Nephrite was also used by American natives. However, it doesn’t seem to be as prized, or as culturally significant, compared to the Maori or Chinese.  In South America, there is a locality in Brazil. In Peru, Colombia, and Chile, the jade artifacts have not been properly identified. In North America, the Inuit used the vast nephrite deposits.  There is nephrite in Wyoming as well. Some Europeans used jade, but a definitive locality was not discovered until 1885. Since then, multiple localities and Europe have been discovered. There are some nephrite deposits in Africa, namely Zimbabwe and Egypt, though artifacts from the latter are not confirmed.

Scientific Information 

Common Nephrite Questions:

What is Nephrite Jade? Nephrite jade is mineral that many know as jade, though it is only one of two stones known as such. The other jade mineral is jadeite. 

Is Nephrite Jade Valuable? Jade is a very popular, beloved, and valuable  mineral. Many cultures have a rich history with this stone.

Nephrite Misspellings: Nefrite, Neffrite, Nephrit

Nephrite pronunciation: /nɛfraɪt/ (nef-rite)

Hardness: 6

Lustre: Vitreous

Crystal System: N/A

Etymology: From Greek “nephri” meaning kidney

Location: North America, Europe, Africa, Australia, and Asia

Metaphysical Properties

Nephrite, a stone considered to be jade, is one of the most popular stones in history. Some believed it to be a stone that could ail certain kidney problems or issues in history. However, today, some believe nephrite jade tied to the Crown and Heart chakras. It is also considered by some to be an enlightening stone.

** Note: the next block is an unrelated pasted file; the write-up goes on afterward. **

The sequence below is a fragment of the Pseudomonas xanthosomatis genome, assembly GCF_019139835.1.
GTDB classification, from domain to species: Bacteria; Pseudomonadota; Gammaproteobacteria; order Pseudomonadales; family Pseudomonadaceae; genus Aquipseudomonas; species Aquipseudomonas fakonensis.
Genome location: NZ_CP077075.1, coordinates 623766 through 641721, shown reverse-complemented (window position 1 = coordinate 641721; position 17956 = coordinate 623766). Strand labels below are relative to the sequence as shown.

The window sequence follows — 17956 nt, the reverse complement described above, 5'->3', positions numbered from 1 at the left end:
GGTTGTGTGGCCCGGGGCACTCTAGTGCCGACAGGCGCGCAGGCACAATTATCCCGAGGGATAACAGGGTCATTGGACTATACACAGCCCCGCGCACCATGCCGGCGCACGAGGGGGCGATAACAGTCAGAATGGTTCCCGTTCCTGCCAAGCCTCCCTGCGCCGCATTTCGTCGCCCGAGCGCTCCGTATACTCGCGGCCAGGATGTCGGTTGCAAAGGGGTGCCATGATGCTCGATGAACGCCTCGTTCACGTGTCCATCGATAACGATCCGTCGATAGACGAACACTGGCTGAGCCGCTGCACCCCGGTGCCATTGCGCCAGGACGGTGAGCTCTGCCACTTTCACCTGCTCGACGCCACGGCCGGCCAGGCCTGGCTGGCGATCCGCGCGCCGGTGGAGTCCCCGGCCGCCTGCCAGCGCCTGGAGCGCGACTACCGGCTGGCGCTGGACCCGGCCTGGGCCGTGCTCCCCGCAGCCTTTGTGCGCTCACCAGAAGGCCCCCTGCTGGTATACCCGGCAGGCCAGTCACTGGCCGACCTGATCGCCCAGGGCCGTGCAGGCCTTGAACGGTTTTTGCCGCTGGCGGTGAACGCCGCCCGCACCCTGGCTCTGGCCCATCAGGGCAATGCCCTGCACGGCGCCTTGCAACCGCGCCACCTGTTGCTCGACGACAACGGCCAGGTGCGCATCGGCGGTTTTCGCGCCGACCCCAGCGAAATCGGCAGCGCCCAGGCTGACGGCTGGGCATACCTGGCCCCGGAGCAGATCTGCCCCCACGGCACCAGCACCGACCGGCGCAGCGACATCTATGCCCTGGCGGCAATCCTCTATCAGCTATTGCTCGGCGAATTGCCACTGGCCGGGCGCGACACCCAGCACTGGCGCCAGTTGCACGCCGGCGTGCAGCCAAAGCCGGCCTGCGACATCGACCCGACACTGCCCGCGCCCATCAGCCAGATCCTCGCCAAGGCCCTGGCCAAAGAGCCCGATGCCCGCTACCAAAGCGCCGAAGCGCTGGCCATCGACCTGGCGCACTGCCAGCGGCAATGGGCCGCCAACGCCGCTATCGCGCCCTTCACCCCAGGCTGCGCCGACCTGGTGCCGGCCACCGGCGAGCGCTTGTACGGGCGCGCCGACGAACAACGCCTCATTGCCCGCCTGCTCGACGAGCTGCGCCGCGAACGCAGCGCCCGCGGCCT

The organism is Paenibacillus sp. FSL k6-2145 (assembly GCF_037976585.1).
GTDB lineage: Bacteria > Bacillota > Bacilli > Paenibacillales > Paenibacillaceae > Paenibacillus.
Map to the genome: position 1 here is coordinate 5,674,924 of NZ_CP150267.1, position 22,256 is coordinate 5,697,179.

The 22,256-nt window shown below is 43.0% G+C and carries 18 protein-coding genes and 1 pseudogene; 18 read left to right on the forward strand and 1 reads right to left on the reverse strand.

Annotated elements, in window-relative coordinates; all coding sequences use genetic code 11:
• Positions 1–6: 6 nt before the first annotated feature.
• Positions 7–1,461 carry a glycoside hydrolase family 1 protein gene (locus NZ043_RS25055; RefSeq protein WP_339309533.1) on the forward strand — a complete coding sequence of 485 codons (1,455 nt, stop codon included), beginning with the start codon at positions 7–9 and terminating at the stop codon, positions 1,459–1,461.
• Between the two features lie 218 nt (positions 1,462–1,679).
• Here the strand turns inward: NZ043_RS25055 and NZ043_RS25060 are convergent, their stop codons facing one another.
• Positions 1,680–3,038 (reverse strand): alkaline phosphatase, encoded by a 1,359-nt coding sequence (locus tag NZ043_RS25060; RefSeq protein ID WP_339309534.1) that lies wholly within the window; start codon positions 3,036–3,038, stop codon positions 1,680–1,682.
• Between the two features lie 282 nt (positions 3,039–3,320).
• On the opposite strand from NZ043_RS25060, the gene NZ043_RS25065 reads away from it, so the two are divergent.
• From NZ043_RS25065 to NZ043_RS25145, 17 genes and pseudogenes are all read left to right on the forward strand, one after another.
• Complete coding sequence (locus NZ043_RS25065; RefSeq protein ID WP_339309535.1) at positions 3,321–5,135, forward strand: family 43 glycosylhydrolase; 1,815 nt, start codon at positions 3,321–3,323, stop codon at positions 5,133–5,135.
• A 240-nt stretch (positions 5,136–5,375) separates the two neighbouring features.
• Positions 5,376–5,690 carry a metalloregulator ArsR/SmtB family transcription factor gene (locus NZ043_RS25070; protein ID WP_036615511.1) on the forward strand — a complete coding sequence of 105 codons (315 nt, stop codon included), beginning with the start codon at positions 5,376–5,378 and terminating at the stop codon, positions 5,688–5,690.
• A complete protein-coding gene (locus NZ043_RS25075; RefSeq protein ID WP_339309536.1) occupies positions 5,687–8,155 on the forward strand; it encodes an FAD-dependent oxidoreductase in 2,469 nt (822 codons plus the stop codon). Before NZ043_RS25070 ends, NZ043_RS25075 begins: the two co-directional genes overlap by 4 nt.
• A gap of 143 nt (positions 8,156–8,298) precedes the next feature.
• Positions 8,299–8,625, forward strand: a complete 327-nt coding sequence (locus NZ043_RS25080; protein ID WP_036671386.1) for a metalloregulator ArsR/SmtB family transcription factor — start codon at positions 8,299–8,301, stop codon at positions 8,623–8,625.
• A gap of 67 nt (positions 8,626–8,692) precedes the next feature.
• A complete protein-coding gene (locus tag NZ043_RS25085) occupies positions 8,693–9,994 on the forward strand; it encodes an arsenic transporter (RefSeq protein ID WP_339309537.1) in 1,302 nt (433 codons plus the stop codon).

• Stone of Heart Chakra
  • Stone of Crown Chara
  • Stone of Enlightenment
  • Stone of Energy
Image of hand holding nephrite butterflies
These claims are not backed by scientific evidence

The Wrap Up

As you can see, Nephrite has a long and rich history across multiple cultures and society. Many appreciated its beauty thousands of years ago and still do to this very day! It's hard not to, nephrite jade is just simply gorgeous!

Sources

https://www.gia.edu/gems-gemology/spring-2020-chinese-jade-carving-evolution

Dominion Museum Bulletin .... New Zealand, Government Printer, 1908.

The Oxford Handbook of Early China. United States, Oxford University Press, Incorporated, 2020.

Rogers, Howard. China, 5000 Years: Innovation and Transformation in the Arts. United Kingdom, Solomon R. Guggenheim Museum, 1998.

Gems & Gemology. United States, Gemological Institute of America., 1999.

The Grove Encyclopedia of Materials and Techniques in Art. United Kingdom, Oxford University Press, 2008.

Orchiston, D. Wayne. Maori Greenstone Pendants in the Australian Museum, Sydney. Australia, Australian Museum, 1972.

Skinner, Alanson. An Image and an Amulet of Nephrite from Costa Rica. United States, Museum of the American Indian, Heye Foundation, 1920.

Weiner, Annette B.. Inalienable Possessions: The Paradox of Keeping-While Giving. United States, University of California Press, 1992.